“I believe that we are solely responsible for our choices, and we have to accept the consequences of every deed, word, and thought throughout our lifetime.” –Elisabeth Kubler-Ross

My theme for 2016 is reclamation. Earlier this year I wrote about reclaiming our bodies—about making peace and accepting all of ourselves. This is one piece of the reclamation puzzle. Another big piece is to take responsibility for our reactions—for our emotional responses to others and to situations in our lives. Until we take responsibility for our own behavior and our reactions we cannot live a life of meaning or joy. You may not have control over what happens to you, but you do have control over how you respond or react to what happens to you. You always have a choice. If you blame your actions on anyone else, for any reason, you are not taking responsibility. Let me repeat that—if you blame your actions on anyone else, for any reason, you are not taking responsibility. Blaming others for your responses to life will leave you stuck and keep you believing you are a victim, always at the mercy of others.

“But”, I can hear you say, “You don’t know what’s happened to me. I’ve had horrible experiences. People have done me wrong.” I’m here to tell you that doesn’t matter. As long as you allow your past experiences to hold you hostage and use them as an excuse for why your life doesn’t work today, you will remain stuck, stuck, stuck. One way to tell if you do this is to look at how you react to others. If you take offense at anyone, get annoyed, petulant, mad, sad, etc. you are holding onto the past, making up stories and allowing that to cloud your actions today.

One way to think about this is to look at Newton’s Third Law of Motion, which states that for every action, there is an equal and opposite reaction. This law holds true for inanimate physical objects or for interactions between animate and inanimate objects. However, if we think about human interactions, this law breaks down. Actions and reactions are never equal. The law of human interaction might be something like this: For every action encounter between two or more people there is an unequal and unrelated reaction. Let’s call this the Saga Law. In fact, rather than reaction, we might think of the response to someone else’s action as a re-enaction, because often our response is a reenactment of our past rather than an objective, present-centered response to the other person.

A Newtonian encounter is a just the facts encounter: action—reaction. A saga encounter is one that follows the following pattern: Action—musing, thought, story creation, making up meaning and motive, addition of past encounters, traumas, dramas, labels, childhood beliefs—reaction.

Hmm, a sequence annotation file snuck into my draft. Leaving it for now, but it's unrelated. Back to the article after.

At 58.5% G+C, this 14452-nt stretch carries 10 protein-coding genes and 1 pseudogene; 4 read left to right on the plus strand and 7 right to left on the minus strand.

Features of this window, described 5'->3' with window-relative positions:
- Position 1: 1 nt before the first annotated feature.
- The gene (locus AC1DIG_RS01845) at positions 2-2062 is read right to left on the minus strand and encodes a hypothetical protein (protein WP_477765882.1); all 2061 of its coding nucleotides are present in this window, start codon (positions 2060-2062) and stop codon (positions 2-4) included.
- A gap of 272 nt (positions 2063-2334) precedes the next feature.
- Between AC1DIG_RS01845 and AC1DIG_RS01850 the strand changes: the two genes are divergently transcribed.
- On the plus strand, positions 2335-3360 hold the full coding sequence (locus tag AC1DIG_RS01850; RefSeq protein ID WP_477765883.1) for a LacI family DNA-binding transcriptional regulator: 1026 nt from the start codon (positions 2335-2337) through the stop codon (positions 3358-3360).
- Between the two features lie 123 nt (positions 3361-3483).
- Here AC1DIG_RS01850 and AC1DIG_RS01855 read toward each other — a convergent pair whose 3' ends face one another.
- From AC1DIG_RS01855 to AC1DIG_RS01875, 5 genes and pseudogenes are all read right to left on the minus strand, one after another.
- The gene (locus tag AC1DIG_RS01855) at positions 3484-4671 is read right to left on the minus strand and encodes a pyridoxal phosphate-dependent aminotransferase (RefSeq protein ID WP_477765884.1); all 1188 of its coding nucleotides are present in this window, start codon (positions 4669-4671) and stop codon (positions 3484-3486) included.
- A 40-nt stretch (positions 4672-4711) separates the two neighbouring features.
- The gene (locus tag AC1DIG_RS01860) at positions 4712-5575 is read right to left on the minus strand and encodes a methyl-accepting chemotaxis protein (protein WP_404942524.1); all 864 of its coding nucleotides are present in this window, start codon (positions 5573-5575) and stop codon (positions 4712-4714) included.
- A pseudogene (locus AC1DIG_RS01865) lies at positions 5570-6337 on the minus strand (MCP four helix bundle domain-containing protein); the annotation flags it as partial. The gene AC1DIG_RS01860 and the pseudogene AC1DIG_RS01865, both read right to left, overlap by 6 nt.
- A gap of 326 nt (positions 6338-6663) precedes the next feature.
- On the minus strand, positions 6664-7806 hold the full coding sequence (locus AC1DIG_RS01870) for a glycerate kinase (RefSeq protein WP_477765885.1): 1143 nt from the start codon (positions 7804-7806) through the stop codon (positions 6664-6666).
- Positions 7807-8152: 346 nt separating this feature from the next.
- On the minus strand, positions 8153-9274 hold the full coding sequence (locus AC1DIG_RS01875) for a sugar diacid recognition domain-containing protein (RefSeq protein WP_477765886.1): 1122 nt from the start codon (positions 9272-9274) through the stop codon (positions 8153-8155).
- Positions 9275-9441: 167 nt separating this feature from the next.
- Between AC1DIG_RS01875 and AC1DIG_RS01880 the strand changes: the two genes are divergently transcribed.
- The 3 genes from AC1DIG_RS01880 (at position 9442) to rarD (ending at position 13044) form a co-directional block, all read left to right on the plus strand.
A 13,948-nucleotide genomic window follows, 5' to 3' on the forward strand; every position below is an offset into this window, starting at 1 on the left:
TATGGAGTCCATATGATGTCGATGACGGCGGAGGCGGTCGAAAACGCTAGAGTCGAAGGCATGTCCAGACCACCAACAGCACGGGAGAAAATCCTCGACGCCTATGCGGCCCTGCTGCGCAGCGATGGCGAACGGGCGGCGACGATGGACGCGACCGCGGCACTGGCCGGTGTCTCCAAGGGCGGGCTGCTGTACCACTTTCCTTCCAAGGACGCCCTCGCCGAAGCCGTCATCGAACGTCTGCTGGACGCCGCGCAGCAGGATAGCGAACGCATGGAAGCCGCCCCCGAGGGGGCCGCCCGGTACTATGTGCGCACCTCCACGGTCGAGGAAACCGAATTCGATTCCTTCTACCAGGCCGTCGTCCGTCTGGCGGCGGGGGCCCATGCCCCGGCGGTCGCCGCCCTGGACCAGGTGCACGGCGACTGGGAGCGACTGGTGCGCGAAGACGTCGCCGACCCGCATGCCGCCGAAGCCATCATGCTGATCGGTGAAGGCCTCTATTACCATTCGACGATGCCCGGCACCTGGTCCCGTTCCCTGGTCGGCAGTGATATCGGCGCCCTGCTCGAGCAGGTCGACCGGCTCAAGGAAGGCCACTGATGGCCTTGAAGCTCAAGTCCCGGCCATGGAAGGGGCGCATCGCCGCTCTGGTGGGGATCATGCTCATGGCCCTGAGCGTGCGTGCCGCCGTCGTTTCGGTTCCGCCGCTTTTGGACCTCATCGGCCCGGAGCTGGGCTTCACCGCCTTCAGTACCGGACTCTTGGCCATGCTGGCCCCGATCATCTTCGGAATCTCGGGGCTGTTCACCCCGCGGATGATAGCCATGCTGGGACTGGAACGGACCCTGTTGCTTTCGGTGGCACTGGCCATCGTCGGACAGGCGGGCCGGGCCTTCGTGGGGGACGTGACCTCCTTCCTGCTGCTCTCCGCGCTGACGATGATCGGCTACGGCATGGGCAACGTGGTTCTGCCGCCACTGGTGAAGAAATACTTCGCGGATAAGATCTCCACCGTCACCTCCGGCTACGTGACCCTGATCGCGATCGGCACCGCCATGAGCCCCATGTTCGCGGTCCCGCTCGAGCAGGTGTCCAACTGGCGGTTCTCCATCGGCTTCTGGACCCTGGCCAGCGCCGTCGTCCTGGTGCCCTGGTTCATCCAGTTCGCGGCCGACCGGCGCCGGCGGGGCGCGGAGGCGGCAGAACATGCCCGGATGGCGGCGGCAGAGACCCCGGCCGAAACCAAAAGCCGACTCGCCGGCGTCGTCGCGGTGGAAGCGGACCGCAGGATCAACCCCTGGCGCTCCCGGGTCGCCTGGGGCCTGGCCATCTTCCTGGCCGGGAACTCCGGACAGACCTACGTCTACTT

How do you tell if you are using the Saga Law? It’s simple: if you ascribe ANY meaning to someone else’s actions you are writing a saga—creating a story based on your own stuff that has nothing to do with the actual encounter. For most of us, this happens in every encounter we have.

Let me give you an example. A just the facts version of an encounter: Beulah walks up to Jane. Beulah says “Hi Jane.” Jane doesn’t respond. She turns and walks the other way. Those are the facts of the encounter. Now, think about what goes on in Beulah’s head. Does she just go on? Not likely. More likely is that she is now making up stories about why Jane walked away—Jane is mad, Jane doesn’t like me, Jane always snubs me, I’m a piece of crap, Jane’s a bitch, Jane’s deaf and on and on. Does this feel familiar?

All those stories we make up about what other people do come from hidden beliefs, past ideas and stories we’ve told ourselves and they serve to keep us miserable and keep us blaming others for the way we feel. As long as we blame others for how we feel we will NEVER be happy, because we are hinging our happiness on other people behaving in a certain way and we can NEVER control how other people behave—NEVER.

To begin reclaiming your life, the first step is to become aware of the stories you tell yourself. This can be tricky, because often we react to people before we are cognizant of what we are thinking or feeling. You must question yourself and your reactions—you must call yourself on your own delusions. You must be willing to admit that your reactions are yours; they are not anyone else’s responsibility. Stop holding others hostage. Until you do you will continue to be miserable and sad and blame everyone else for why your life doesn’t work. As Elizabeth Kubler-Ross wrote: “When you learn your lessons, the pain goes away.”

So, this week begin to reclaim responsibility for your reactions and your re-enactions. Question your stories. Live for right now. Live for joy.

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